A Canberra man who helped his wife, who was suffering from the advanced stages of motor neurone disease, to die has had assisted suicide charges against him dropped.
Prosecutors said while there was enough evidence to potentially convict Neil O’Riorden, it was decided it was not in the public interest to prosecute him for an act of “love and compassion”.
ACT Director of Public Prosecutions Shane Drumgold said he did not intend the move to be a green light for assisted suicide in Canberra.
Mr O’Riordan’s wife of 25 years, Penelope Blume, was suffering from the advanced stages of motor neurone disease when she died in his arms at their home.
The couple had shared a last meal and sat together hugging and talking until the early hours of the morning.
In the process of taking her own life, Ms Blume used an item modified by Mr O’Riordan, 63, that ensured she was unconscious before she died.
He was subsequently charged with one count of aiding suicide.
The court heard Mr O’Riordan had discouraged his wife from ending her life, successfully convinced her to delay on at least one occasion, and was honest and cooperative with police.
Ms Blume had been motivated to take her own life before she fully lost mobility.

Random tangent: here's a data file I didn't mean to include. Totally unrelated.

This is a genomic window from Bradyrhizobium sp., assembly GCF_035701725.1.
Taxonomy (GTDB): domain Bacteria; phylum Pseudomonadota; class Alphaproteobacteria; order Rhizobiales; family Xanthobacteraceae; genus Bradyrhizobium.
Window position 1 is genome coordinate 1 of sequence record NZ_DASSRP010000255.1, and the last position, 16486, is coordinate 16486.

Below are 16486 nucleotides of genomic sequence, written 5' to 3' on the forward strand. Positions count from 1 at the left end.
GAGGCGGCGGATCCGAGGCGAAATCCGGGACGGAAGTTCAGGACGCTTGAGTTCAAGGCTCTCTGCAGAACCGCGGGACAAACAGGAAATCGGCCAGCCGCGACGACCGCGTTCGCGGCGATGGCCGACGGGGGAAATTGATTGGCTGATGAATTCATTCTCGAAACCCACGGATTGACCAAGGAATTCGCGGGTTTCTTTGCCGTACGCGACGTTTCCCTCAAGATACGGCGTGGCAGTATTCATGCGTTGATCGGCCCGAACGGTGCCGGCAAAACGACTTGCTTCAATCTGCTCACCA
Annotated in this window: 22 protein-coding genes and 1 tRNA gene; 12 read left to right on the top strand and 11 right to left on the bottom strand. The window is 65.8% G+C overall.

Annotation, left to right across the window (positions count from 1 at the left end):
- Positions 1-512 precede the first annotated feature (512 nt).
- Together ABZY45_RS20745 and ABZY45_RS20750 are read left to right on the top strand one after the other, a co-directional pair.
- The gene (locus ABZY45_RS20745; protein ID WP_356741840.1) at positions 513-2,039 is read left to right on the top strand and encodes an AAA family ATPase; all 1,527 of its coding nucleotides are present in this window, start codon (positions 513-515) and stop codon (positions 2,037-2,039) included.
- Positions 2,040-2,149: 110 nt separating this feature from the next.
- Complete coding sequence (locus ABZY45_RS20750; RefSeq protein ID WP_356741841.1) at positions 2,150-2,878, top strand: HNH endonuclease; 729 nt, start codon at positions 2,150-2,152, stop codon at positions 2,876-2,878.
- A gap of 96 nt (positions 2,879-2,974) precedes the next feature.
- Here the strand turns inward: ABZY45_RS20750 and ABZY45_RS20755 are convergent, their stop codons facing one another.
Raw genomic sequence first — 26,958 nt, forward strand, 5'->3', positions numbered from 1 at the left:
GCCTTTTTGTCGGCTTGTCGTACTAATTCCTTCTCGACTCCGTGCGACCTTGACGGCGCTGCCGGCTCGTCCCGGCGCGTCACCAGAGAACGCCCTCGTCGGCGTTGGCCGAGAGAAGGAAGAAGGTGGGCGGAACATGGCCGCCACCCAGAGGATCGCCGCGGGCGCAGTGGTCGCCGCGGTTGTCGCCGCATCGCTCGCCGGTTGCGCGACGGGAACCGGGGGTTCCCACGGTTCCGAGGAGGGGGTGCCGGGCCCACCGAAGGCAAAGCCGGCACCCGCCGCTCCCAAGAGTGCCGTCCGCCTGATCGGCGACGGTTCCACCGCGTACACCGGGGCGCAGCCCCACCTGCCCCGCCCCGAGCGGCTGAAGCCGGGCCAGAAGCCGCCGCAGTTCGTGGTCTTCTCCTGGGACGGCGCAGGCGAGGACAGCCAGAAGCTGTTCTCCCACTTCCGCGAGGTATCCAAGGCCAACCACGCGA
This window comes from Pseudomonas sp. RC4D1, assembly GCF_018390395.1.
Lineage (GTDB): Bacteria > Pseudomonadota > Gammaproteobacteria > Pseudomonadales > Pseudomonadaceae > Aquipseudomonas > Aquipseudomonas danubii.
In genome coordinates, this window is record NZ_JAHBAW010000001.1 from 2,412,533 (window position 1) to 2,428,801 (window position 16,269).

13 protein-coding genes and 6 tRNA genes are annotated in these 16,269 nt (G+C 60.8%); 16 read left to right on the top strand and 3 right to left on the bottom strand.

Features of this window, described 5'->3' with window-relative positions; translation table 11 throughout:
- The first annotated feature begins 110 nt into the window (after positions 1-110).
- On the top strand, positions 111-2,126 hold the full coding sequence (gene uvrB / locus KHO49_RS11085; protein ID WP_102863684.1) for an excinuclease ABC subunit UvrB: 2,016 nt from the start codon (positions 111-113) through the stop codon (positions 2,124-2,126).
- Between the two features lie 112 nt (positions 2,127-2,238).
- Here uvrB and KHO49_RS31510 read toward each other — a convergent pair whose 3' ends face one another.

Mr Drumgold found Mr O’Riordan had been motivated by “love and compassion” when he helped the terminally-ill Ms Blume have a “quick and painless” death.
Mr Drumgold said, if not for Mr O’Riordan’s help, Ms Blume may have suffered a prolonged and distressing death.
“Although the evidence establishes that the defendant rendered aid to the deceased, the assistance offered was minimal, motivated wholly by love and compassion, and designed to ensure that the deceased’s death was quick and painless,” Mr Drumgold wrote in his reasons to drop the charges.
“Had the defendant not made minor modifications to an item used in the suicide, death would have still resulted, however, it may have been prolonged, resulting in a highly distressing process for the deceased.”
Today Mr Drumgold informed the ACT Magistrates Court he had decided not to proceed with the case, tendering a statement of reasons to the court, which set out the decision not to prosecute.
“The purpose of publishing these reasons is to affirm transparency and accountability in the decision-making process,” Mr Drumgold told the court.
In his reasons, Mr Drumgold explained that the decision to prosecute a case was a two-stage process.
The first question, was whether the evidence offered a reasonable chance of securing a conviction.
Mr Drumgold concluded there were reasonable prospects of a conviction as Mr O’Riordan had knowledge of the impending suicide and had intentionally modified an item used to bring about his wife’s death.
The second question was one of public interest.
Mr Drumgold found it would not be in the public interest to prosecute Mr O’Riordan as the consequences would be “unduly harsh and oppressive in the circumstances”.
“Although the defendant was present for the deceased’s death, he stated that this was because he loved the deceased and did not want her to endure the trauma of death alone,” he said.
“This in turn caused the defendant significant trauma that he displayed during a subsequent lengthy police interview and beyond.”
But Mr Drumgold said it was not his intention to set a precedent for how assisted suicides were dealt with in the ACT.
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